Is Physical Water Scarcity a New Phenomenon? Global Assessment of Water Shortage over the Last Two Millennia. Kummu, M., Ward, P. J., de Moel, H., & Varis, O. 5(3):034006+.
Is Physical Water Scarcity a New Phenomenon? Global Assessment of Water Shortage over the Last Two Millennia [link]Paper  doi  abstract   bibtex   
In this letter we analyse the temporal development of physical population-driven water scarcity, i.e. water shortage, over the period 0 AD to 2005 AD. This was done using population data derived from the HYDE dataset, and water resource availability based on the WaterGAP model results for the period 1961-90. Changes in historical water resources availability were simulated with the STREAM model, forced by climate output data of the ECBilt-CLIO-VECODE climate model. The water crowding index, i.e. Falkenmark water stress indicator, was used to identify water shortage in 284 sub-basins. Although our results show a few areas with moderate water shortage (1000-1700 m3/capita/yr) around the year 1800, water shortage began in earnest at around 1900, when 2\,% of the world population was under chronic water shortage ( $<$ 1000 m3/capita/yr). By 1960, this percentage had risen to 9\,%. From then on, the number of people under water shortage increased rapidly to the year 2005, by which time 35\,% of the world population lived in areas with chronic water shortage. In this study, the effects of changes in population on water shortage are roughly four times more important than changes in water availability as a result of long-term climatic change. Global trends in adaptation measures to cope with reduced water resources per capita, such as irrigated area, reservoir storage, groundwater abstraction, and global trade of agricultural products, closely follow the recent increase in global water shortage.
@article{kummuPhysicalWaterScarcity2010,
  title = {Is Physical Water Scarcity a New Phenomenon? {{Global}} Assessment of Water Shortage over the Last Two Millennia},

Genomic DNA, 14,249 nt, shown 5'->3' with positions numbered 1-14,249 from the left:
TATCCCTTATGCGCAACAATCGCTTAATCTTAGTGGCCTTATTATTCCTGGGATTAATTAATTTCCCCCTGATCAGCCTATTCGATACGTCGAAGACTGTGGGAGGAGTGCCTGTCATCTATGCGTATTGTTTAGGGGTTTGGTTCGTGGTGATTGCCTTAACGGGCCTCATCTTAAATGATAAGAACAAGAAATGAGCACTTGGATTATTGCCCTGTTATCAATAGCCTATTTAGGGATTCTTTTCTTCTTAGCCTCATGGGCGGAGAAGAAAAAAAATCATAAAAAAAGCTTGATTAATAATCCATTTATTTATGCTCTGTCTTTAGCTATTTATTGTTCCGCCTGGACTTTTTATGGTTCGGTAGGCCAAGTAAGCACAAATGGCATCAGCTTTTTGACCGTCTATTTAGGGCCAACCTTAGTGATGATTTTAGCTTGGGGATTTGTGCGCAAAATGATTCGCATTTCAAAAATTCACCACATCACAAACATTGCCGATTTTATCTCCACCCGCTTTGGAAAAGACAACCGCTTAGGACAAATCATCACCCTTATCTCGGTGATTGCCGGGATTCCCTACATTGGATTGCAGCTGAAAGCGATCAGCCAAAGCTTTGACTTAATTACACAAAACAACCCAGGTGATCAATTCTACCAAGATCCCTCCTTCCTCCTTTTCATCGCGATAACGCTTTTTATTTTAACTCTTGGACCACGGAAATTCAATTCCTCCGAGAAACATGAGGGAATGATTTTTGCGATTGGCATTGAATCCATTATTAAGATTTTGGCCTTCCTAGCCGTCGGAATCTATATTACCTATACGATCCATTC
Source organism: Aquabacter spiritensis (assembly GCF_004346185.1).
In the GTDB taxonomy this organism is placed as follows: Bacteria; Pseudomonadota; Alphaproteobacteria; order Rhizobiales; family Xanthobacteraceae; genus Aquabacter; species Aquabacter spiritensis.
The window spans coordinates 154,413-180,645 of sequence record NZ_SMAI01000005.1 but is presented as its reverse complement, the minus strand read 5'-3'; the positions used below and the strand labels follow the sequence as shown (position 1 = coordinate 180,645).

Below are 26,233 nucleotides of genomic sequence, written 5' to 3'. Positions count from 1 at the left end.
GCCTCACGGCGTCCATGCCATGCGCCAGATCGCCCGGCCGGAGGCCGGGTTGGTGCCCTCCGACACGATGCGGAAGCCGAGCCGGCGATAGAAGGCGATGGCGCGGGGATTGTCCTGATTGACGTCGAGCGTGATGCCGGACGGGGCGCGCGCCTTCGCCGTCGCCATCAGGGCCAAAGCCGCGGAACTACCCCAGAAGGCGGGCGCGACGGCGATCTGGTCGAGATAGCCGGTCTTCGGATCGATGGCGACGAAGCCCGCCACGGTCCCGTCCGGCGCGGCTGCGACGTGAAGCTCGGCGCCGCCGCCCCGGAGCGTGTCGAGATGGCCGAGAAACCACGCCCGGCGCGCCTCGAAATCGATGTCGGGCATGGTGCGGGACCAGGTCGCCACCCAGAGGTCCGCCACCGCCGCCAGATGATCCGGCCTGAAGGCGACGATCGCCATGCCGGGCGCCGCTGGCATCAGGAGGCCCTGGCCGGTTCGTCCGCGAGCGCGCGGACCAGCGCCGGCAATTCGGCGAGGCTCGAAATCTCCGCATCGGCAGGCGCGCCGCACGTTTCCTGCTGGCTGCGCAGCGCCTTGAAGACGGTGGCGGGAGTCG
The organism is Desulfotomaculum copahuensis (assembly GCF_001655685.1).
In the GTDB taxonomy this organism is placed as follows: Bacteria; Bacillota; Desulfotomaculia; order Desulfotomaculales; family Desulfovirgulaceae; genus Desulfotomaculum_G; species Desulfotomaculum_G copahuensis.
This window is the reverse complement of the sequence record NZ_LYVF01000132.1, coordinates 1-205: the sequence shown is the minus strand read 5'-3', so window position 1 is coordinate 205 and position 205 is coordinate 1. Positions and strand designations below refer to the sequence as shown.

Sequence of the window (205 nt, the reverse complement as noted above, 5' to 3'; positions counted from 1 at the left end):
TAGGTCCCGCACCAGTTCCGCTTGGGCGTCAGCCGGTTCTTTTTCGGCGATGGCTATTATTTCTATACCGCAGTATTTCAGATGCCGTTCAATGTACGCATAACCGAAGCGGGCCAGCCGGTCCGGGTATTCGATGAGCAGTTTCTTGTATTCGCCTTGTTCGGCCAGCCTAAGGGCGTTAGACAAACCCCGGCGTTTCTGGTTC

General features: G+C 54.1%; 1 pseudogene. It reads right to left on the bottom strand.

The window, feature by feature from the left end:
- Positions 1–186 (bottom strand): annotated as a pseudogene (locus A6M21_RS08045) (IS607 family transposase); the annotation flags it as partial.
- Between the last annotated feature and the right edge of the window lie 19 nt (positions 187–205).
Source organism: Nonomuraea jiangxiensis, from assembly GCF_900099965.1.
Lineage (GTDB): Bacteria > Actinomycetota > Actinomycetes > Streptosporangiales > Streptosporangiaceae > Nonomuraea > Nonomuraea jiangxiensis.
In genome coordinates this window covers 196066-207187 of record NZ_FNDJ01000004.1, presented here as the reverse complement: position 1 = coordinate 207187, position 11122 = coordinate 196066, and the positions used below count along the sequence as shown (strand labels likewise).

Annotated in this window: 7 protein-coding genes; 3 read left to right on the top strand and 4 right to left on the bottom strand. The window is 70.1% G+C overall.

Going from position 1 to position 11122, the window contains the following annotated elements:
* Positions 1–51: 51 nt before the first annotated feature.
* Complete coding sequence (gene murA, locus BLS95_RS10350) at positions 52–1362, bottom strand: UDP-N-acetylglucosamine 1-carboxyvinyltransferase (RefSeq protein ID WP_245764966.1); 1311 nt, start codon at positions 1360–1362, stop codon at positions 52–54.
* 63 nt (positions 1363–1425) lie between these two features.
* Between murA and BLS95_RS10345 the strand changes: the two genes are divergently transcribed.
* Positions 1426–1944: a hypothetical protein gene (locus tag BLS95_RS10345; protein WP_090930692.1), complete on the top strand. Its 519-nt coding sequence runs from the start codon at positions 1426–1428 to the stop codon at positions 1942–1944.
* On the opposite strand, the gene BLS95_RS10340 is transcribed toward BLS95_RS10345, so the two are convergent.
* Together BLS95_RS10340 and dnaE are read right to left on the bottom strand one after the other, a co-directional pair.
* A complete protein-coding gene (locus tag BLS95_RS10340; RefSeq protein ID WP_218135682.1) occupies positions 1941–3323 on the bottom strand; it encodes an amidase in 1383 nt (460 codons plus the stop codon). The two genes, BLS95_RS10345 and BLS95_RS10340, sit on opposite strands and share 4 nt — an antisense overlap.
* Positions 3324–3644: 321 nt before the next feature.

author = {Kummu, Matti and Ward, Philip J. and de Moel, Hans and Varis, Olli},
  date = {2010-08},
  journaltitle = {Environmental Research Letters},
  volume = {5},
  pages = {034006+},
  issn = {1748-9326},
  doi = {10.1088/1748-9326/5/3/034006},
  url = {https://doi.org/10.1088/1748-9326/5/3/034006},
  abstract = {In this letter we analyse the temporal development of physical population-driven water scarcity, i.e. water shortage, over the period 0 AD to 2005 AD. This was done using population data derived from the HYDE dataset, and water resource availability based on the WaterGAP model results for the period 1961-90. Changes in historical water resources availability were simulated with the STREAM model, forced by climate output data of the ECBilt-CLIO-VECODE climate model. The water crowding index, i.e. Falkenmark water stress indicator, was used to identify water shortage in 284 sub-basins. Although our results show a few areas with moderate water shortage (1000-1700 m3/capita/yr) around the year 1800, water shortage began in earnest at around 1900, when 2\,\% of the world population was under chronic water shortage ( {$<$} 1000 m3/capita/yr). By 1960, this percentage had risen to 9\,\%. From then on, the number of people under water shortage increased rapidly to the year 2005, by which time 35\,\% of the world population lived in areas with chronic water shortage. In this study, the effects of changes in population on water shortage are roughly four times more important than changes in water availability as a result of long-term climatic change. Global trends in adaptation measures to cope with reduced water resources per capita, such as irrigated area, reservoir storage, groundwater abstraction, and global trade of agricultural products, closely follow the recent increase in global water shortage.},
  keywords = {*imported-from-citeulike-INRMM,~INRMM-MiD:c-11283582,climate-change,global-change,integrated-water-resources-management,polulation,population-growth,water-resources,water-scarcity},
  number = {3},
  options = {useprefix=true}
}
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